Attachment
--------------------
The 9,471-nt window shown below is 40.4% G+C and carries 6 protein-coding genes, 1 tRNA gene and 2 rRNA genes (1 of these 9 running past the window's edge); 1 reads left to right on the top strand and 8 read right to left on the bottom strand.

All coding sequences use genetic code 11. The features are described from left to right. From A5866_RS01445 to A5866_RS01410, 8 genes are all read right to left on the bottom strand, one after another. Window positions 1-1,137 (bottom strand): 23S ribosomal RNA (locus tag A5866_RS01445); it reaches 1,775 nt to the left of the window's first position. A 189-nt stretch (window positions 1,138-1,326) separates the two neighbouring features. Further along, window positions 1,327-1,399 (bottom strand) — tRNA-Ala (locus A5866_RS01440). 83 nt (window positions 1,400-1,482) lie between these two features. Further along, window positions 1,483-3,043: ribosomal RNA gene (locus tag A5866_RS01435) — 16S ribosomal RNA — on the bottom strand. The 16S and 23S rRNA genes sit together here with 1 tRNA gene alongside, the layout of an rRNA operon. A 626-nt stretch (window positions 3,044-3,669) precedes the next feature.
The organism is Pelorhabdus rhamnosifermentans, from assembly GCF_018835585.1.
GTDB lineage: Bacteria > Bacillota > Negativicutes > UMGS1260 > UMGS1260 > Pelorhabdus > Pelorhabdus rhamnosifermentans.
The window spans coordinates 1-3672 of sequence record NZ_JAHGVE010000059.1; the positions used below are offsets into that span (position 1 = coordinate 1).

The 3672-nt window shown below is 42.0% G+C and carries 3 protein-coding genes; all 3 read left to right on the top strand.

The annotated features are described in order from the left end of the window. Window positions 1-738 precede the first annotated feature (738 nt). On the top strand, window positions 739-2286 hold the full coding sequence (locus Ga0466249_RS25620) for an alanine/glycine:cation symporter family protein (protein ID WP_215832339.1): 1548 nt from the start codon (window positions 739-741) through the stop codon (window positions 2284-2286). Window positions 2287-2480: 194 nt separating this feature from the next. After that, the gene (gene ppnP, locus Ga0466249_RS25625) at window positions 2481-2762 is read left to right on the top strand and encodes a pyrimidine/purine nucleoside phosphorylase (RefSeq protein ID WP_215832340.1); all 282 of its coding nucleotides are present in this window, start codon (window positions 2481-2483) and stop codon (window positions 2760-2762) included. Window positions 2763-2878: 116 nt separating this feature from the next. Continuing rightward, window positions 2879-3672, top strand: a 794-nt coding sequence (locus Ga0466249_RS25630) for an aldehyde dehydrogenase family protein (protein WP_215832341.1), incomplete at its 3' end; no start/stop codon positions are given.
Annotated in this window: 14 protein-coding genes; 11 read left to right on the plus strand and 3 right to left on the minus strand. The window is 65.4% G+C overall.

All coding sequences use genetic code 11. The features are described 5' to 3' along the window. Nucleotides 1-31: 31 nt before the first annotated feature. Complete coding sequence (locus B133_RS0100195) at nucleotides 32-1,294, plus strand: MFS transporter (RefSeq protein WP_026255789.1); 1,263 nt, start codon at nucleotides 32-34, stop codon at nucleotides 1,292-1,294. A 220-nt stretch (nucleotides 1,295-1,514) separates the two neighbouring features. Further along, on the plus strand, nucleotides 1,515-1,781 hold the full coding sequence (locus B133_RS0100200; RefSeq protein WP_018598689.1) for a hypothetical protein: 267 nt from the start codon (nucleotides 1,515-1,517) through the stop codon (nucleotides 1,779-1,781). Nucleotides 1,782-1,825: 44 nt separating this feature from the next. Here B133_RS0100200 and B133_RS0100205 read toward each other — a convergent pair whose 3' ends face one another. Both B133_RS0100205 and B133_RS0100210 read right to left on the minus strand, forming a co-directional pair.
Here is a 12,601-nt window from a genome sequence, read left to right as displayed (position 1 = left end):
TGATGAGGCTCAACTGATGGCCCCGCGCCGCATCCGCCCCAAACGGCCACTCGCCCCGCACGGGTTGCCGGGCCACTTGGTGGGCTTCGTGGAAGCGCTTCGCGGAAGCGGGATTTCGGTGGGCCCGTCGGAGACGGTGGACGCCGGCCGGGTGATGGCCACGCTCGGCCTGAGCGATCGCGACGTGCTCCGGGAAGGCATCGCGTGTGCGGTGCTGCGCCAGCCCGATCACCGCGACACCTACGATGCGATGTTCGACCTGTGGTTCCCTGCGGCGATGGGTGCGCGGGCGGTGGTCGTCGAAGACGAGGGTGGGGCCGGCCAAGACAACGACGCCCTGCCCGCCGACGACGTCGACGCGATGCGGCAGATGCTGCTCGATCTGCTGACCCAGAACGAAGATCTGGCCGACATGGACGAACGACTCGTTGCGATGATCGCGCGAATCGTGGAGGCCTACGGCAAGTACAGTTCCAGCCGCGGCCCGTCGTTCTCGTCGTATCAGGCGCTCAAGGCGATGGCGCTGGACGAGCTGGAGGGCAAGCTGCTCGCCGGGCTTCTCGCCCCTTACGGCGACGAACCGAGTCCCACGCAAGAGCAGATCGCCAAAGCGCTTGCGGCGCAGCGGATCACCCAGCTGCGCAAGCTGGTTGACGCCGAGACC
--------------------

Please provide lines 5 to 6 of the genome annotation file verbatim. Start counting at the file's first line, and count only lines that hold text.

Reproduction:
The window spans coordinates 1-3672 of sequence record NZ_JAHGVE010000059.1; the positions used below are offsets into that span (position 1 = coordinate 1).

The 3672-nt window shown below is 42.0% G+C and carries 3 protein-coding genes; all 3 read left to right on the top strand.